Ok, so I guess that makes me Switzerland - neutral, into fondue and chocolate. I'm passionate too and I often want to post that blistering response that I have ready to type, but I guess when it comes down to it, I'm just not into graffiti.

Wednesday, February 20, 2008

Betty Crocker's Building Block Cake

Photo from Betty Crocker
This was way too cute to pass up. I'm going to translate this to cupcakes with mini marshmallows but wouldn't this make an adorable birthday cake for someone? Get the info here.

Sorry Speck - I know I said I'd blog less about sweets, but come on - how cute is this!

Tuesday, February 19, 2008

Cream of Tartar - what the heck is it?

Cream of Tartar pops up in recipes and I don't always have it on hand. Sometimes I leave it out, which is probably not a good idea because it does have a purpose. To answer my burning question of what exactly is this stuff, I did a little research and present my findings to you. Sleep easy now that this important question has been answered for us all.

Cream of Tartar actually comes from the inside of wine barrels. No fooling. The sediment from inside the casks is scraped out and then pulverized into powder. Why exactly anyone thought to do this is beyond me, but there you go. Traces of the sediment have been found in 7,000 year old pottery. No idea if it was actually used by the ancients, but you never know. If folks could build the pyramids, a little ground up sediment is surely possible.

At some point, an enterprising winemaker must have figured out that the powder helps stabilize egg whites when making a meringue. Some other clever person figured out that if you add it to baking soda, you get baking powder. I raise a biscuit to that swell chemist.

Cream of Tartar goes beyond eggs; it also makes frostings creamier. Durkee (the makers of many spices) claims that it makes foods more tender and that it improves the texture of cakes.

If you still aren't convinced that Cream of Tartar is worthy of space in your pantry, you can also clean with it. Recipes abound on the internets for cleaning stainless steel sinks, removing rust stains from fabric, getting rid of tough bathtub stains, cleaning copper - all kinds of tough jobs. Just google "cleaning cream of tartar" and you'll find them.

For those who don't have it on hand, GourmetSleuth claims that you can substitute lemon or vinegar in its place (at a ratio of 3x the substitute to 1 cream of tartar). I would fear that the flavor of lemon or vinegar would linger in your food, but I suppose it is worth a try. Easier to just pick up a little can of CoT for those meringue/frosting/baking emergencies.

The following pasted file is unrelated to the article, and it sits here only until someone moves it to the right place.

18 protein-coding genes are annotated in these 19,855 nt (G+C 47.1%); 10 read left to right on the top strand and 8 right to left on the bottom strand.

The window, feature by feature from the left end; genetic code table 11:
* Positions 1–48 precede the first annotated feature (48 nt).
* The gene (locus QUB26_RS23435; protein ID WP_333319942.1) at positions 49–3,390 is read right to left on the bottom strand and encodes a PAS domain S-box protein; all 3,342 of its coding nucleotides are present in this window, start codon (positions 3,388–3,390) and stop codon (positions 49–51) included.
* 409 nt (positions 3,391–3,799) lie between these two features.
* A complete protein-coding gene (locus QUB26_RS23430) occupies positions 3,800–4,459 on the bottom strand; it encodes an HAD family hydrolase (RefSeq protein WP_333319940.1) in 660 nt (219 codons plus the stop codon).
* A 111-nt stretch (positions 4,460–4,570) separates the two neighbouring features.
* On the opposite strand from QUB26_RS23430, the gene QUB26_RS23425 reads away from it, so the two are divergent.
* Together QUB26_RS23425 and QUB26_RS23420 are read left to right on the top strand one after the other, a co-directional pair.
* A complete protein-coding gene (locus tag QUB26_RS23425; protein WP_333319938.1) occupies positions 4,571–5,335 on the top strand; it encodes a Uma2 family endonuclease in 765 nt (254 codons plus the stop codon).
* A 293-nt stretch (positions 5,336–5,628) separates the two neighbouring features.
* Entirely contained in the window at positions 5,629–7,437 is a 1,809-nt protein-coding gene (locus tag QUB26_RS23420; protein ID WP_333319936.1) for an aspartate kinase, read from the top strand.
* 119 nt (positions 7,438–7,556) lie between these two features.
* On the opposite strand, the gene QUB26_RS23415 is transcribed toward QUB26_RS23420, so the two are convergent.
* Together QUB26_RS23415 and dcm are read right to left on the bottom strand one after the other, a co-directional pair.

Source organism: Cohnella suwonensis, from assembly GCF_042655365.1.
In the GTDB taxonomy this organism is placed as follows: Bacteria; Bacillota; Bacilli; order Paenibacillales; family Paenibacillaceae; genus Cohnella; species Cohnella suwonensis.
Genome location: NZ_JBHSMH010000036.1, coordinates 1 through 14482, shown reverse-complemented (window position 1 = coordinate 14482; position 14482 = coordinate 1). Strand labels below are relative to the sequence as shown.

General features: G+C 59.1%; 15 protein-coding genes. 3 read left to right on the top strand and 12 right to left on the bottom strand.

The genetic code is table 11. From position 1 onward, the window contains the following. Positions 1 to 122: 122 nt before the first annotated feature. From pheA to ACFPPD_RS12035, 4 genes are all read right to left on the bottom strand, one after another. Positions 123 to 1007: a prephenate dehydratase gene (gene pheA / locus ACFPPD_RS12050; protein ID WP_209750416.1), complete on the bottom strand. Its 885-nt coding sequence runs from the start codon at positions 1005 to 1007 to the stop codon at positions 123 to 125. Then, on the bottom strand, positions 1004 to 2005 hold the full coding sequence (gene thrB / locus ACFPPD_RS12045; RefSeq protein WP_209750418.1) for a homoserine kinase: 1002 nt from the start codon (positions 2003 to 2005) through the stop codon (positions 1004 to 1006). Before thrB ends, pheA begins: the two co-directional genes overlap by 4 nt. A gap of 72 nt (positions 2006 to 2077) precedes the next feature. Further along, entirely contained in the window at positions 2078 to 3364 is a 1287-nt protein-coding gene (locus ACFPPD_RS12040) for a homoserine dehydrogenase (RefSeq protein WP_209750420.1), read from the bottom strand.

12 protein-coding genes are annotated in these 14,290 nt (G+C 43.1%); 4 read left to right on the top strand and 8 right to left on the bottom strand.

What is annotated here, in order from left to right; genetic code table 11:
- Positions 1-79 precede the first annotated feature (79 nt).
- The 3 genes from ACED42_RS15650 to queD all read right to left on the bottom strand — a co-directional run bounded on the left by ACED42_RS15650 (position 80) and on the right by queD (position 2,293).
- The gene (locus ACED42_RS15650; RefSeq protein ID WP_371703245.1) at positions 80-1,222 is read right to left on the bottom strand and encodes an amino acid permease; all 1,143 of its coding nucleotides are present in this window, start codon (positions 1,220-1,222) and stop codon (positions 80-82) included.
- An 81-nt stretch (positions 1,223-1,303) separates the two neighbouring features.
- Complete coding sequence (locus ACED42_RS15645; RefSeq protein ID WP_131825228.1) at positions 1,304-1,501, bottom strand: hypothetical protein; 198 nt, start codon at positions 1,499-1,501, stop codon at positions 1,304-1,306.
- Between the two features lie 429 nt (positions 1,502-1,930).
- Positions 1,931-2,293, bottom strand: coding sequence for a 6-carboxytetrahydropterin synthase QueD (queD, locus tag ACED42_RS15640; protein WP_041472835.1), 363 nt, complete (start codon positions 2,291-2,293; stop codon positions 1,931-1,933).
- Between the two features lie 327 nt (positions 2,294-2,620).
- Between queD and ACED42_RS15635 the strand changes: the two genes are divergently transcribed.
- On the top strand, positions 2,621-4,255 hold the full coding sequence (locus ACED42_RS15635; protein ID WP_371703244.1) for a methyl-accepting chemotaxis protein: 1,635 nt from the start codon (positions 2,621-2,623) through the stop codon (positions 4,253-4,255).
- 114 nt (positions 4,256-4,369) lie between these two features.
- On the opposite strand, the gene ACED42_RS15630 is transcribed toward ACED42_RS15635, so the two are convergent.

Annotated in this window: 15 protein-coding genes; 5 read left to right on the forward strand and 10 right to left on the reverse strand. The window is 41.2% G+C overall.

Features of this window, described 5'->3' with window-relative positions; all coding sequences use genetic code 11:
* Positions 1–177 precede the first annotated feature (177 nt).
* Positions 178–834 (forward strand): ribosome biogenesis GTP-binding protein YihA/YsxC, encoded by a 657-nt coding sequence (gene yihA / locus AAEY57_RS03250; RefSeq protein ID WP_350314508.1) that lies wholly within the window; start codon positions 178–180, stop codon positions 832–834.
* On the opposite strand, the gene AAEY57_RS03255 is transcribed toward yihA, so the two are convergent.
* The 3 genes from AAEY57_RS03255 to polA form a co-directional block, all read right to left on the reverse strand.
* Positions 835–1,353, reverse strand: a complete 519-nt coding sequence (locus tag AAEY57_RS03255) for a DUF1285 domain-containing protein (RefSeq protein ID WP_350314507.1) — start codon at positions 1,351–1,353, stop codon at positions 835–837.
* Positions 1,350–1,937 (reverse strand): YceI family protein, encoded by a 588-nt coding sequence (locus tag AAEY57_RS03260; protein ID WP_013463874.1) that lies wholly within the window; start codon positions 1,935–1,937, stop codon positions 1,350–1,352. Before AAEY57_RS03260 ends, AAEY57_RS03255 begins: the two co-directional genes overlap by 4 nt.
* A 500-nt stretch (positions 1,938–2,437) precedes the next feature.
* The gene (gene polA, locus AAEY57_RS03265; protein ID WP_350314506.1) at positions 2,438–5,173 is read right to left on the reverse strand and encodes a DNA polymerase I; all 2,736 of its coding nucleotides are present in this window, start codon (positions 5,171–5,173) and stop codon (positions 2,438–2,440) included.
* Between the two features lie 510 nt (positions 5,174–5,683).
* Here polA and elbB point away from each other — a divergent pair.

Monday, February 18, 2008

Random Recipe Monday - Sweet-Sour Beef

Vintage recipes are the food equivalent of playing Russian Roulette. You just never know if a vintage recipe is going to hold up to modern cooking. There are lots of reasons why a recipe might not wow a modern cook. Oven temperatures, type of product used, and just changing tastes. I tend to try vintage recipes when nothing is at stake - no party, no company, just an average day when I feel like taking chances. So, do you feel lucky? Well, here's a 1957 recipe - untried by me - but recommended to the readers of Household magazine. Who knows, it might be a culinary gem. If nothing else, it's a way to use up leftover beef and to prep something for a quick weeknight dinner.

2 cups cubed cold roast beef
2 tablespoons butter
2 tablespoons all-purpose flour
1/2 cup firmly packed brown sugar
1 teaspoon dry mustard
1/2 cup vinegar
1 1/2 cups hot water
1 package dry onion soup
hot fluffy rice

Brown beef cubes with butter in skillet. Stir in flour. Combine remaining ingredients, except rice, and add to meat mixture. Simmer for 20 minutes. Cool. Put in freezer container, wrap and freeze. Reheat and serve over hot, fluffy rice. Makes 6 servings.

Saturday, February 16, 2008

Saturday at the movies - with cupcakes

For your Saturday viewing and eating pleasure, I present a cupcake recipe to pair with a movie. I'm a big fan of O Brother, Where Art Thou by the Coen Brothers. George Clooney is as funny as I've ever seen him and there are some wonderful character performances by Holly Hunter, John Goodman and John Turturo. The music is amazing in its own right - Olde Tyme never sounded so good. The song, "Man of Constant Sorrow" as performed by the "Soggy Bottom Boys" (really Clooney and his gang of escaped convicts) is a great ditty and the inspiration for these cupcakes. Enjoy some Cherry Soggy Bottom Cupcakes with Chocolate Frosting: